“I’ve missed Walter since he retired from the law board – though I’ve always felt his presence especially when discussing legal developments and the law PoS and examinations in Northern Ireland. I will forever associate him with McNae – indeed it was at the launch of the thirteenth edition in 1995 where I first met Walter. Scanning through the introduction to that edition I can hear Walter’s voice warning the reader of more encroachments on their liberty to report and issuing a reproof to media organisations and representative bodies for their apparent apathy in taking up opportunities to bring about much needed changes.”

Caption: McNae (left) handing copy of the book to Tom Welsh (centre) and Walter (right).

Tom Welsh, former co-author of McNae and the first director of journalism at City University: “When Alec Newman, NCTJ’s director, asked me in 1979 to take on the editorship of McNae, I was hugely flattered but was frantically busy in the process of setting up the journalism courses at City University, where I was the first Director of Journalism. I said I would take on the job only in harness with Walter, with whom I had worked harmoniously on the council’s law examinations board. Walter’s agreement let to a fruitful collaboration over many years and a very warm friendship. I shall miss him badly.”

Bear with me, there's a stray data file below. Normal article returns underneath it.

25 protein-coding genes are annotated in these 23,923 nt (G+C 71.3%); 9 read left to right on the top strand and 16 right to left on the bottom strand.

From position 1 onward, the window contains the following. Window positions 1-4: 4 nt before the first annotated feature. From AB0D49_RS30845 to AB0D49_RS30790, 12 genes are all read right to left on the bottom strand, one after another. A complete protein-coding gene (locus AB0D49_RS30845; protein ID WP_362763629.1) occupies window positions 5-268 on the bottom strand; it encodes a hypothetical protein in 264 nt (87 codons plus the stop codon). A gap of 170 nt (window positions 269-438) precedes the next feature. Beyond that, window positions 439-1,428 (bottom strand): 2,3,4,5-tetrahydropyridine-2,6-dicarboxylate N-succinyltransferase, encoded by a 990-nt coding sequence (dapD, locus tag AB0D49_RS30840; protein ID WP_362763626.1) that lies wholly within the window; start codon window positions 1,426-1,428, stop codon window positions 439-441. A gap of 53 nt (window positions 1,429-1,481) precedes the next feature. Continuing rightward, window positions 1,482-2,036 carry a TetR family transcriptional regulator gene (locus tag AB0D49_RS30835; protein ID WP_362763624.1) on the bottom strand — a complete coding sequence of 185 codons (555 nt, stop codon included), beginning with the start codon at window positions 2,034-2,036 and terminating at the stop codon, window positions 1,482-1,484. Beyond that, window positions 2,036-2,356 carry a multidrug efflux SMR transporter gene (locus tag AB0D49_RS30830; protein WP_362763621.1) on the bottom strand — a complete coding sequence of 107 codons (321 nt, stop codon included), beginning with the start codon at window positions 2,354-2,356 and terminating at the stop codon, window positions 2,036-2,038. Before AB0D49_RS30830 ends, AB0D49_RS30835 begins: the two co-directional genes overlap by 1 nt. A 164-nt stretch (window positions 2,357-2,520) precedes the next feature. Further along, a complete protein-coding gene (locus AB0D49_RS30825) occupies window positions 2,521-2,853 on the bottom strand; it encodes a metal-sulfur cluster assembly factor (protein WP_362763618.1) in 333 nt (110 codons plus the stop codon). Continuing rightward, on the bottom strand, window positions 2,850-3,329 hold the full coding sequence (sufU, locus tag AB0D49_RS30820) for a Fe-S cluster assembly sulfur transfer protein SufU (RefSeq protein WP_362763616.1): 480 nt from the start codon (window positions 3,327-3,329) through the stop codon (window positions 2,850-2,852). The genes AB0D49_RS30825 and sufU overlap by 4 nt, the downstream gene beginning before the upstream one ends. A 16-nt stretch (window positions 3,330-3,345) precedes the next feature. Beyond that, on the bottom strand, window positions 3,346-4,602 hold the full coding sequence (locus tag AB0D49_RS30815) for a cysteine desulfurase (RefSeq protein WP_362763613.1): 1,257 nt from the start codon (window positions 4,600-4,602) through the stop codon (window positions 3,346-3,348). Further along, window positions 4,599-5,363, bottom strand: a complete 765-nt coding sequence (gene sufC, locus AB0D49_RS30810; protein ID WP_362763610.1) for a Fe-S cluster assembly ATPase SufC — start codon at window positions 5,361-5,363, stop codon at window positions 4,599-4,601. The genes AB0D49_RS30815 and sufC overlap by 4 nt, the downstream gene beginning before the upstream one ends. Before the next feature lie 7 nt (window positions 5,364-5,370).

Bob Satchwell, executive director of the Society of Editors: “To coin a cliché Walter was truly a legend in his own lifetime. Everyone who has had a proper training in journalism and – even those who haven’t – know his work even without registering his name. Essential Law for Journalists has been the Bible for several generations of journalists and many of them have been trained by him face-to-face. He was a gentle man with immense knowledge and experience that enabled him to pack a powerful punch. His fellowship of the Society of Editors was greeted with loud acclaim. We should celebrate his long life and him immense contribution to journalism and therefore public life generally.”